Studies involving thoroughbred race horses, for example, offer a glimpse into what benefits mushroom products that include the mycelia might harbor. Farrar tells the story of how, in 2007, they convinced an East Coast trainer to put all the horses in his stable on a mushroom blend product developed by Farrar and his team.

"It contained a lot of the Cordyceps species, which is widely recognized as a performance mushroom, enhancing energy production. It had a number of other species and it helped with muscle recovery after strenuous exercise.

Basically, the 2007 Kentucky Derby winner 'Street Sense' was a horse that was on our product. The owner and trainer attributed a lot of the success to that. Interestingly enough, part of that was the performance energy component… another part of it was basically a behavioral aspect. It was totally unexpected on our part. The trainer said that [when the horse was] given this blend of mushroom… it was [like] a different horse… racehorses tend to be very fidgety and very high strung and they can be distracted. It's very difficult to focus their attention. They said once they started along this regimen of a daily dose of this mycelial blend of mushrooms, its trainability and focus [improved]; it was a different animal.

So instead of a lethargic sort of calming effect, it was more like an alert focus... That combined with the performance aspects, the muscle recovery, and the energy generation, was enough to make a difference they thought. Since then they have been spokesman for our products."

Others have found the same effects giving Farrar's product to their pets. Owners of elderly dogs in particular have reported that their dogs start acting like puppies again when taking it.


Usage and Dosage Recommendations

When it comes to mushroom supplements, there are two primary types:
  • Mushroom concentrates or extracts—Most of these are so-called hot water extracts, where either the mushroom mycelia or fruit body is boiled for extended periods of time to extract the long chain polysaccharides. Farrar explains:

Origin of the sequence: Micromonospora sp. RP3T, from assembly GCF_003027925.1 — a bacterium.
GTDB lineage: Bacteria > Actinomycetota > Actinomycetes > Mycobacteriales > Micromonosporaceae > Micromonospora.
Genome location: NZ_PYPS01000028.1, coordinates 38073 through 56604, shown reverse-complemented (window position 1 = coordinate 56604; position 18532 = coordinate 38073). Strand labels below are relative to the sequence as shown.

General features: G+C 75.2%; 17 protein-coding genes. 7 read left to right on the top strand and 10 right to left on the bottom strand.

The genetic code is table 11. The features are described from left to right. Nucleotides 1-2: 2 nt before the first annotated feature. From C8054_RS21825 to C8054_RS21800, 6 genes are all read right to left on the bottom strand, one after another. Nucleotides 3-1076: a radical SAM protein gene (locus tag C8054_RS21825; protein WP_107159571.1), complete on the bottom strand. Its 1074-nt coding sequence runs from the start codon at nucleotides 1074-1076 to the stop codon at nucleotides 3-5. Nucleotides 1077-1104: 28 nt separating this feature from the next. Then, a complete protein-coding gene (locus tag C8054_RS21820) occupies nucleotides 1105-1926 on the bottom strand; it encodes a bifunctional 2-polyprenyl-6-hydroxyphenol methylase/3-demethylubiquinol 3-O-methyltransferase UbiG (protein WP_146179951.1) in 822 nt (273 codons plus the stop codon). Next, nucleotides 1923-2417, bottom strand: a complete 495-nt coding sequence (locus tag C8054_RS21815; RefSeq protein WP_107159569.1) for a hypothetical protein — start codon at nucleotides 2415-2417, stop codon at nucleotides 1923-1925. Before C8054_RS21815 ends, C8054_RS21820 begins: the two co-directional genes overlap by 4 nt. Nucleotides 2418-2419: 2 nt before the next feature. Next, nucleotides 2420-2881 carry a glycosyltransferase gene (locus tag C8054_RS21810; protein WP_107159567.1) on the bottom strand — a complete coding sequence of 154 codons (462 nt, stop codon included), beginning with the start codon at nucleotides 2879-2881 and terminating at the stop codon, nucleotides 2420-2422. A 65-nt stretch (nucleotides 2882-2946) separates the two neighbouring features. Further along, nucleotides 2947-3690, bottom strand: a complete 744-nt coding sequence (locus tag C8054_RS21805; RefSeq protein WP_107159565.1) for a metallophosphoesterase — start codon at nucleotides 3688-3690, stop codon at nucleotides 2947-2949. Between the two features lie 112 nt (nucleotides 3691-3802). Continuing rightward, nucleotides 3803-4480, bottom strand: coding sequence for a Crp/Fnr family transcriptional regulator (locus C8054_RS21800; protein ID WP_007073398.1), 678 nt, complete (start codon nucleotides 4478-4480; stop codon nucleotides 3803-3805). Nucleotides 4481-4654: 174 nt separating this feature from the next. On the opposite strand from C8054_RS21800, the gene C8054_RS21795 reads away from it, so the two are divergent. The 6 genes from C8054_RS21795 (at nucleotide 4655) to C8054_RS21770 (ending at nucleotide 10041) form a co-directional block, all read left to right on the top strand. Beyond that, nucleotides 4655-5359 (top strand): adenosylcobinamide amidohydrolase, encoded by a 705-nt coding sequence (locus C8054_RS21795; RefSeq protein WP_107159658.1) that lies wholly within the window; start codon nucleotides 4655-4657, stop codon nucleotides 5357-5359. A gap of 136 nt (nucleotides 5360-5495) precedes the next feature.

"What you get basically is a concentrated form of these beta glucans. But the enzymes, the proteins, the amino acids, the dietary fiber, mostly the antioxidants, are either denatured, destroyed, or simply discarded.

While you do get a very concentrated amount of these – generally, they also try to purify it to get them down to a minimum of variation [so] they can standardize it… Not to say that those aren't valuable products. In extreme cases of advanced cancer, tumors, all sorts of things, that is a very appropriate thing… Particularly as a complimentary therapy."
  • Whole food/Raw mushrooms—Consuming the mushrooms raw or using a whole food mushroom (powdered pill) product is generally a better alternative if you're reasonably healthy and looking to maintain optimal health, as they help maintain ideal function of your various systems as opposed to imparting a direct effect. Most of the knowledge about mushrooms come from ancient Chinese medicine where mushrooms are regarded as tonics. Tonics are considered to have non-specific beneficial effects across several systems of your body that do not decline over time.

If you choose to eat your mushrooms raw, make sure they are organically grown, as their flesh easily absorb air and soil contaminants. Likewise, you'll want to make sure any product you buy is certified organic for the same reason.

Furthermore, Farrar points out that whole mushrooms also provide healthful dietary fiber that act as "prebiotic platforms for the growth of probiotic organisms in your gut," which is very important for digestive health. This is yet another reason to opt for a whole food mushroom product.

There are no toxicities or resistance build-up associated with mushrooms, Farrar says. Your body will simply use what it needs and expel the rest. One of the most famous medicinal mushrooms is Reishi, revered as "the mushroom of immortality" by the Chinese, who typically take it every day.

"If you take a massive dose of these mycelial products, you're not going to overdose on them… You can't overdose," he says. "Typically when people start on these products, for the first seven to 10 days we recommend a double dose of it to load your system, and thereafter a moderate dose of one to a couple of grams a day. It's all that's needed.

When you're talking about the isolates of mushrooms, the active ingredients, you're talking about milligram dosages. If you're talking about the raw whole food, anywhere from one gram up to 30 grams for very severe cases of cancer cases. People are taking relatively massive doses of it and have had phenomenal effects."

Typically, one to two grams is enough for a tonic effect, taken on a daily basis. Farrar recommends taking the product on an empty (or nearly empty) stomach, but it can be taken with moderate amounts of food or liquids.


How to Identify a High Quality Product

In the interview, Farrar describes the techniques used within his industry to produce different kinds of mushroom products, so for more information, please listen to the interview in its entirety or read through the transcript.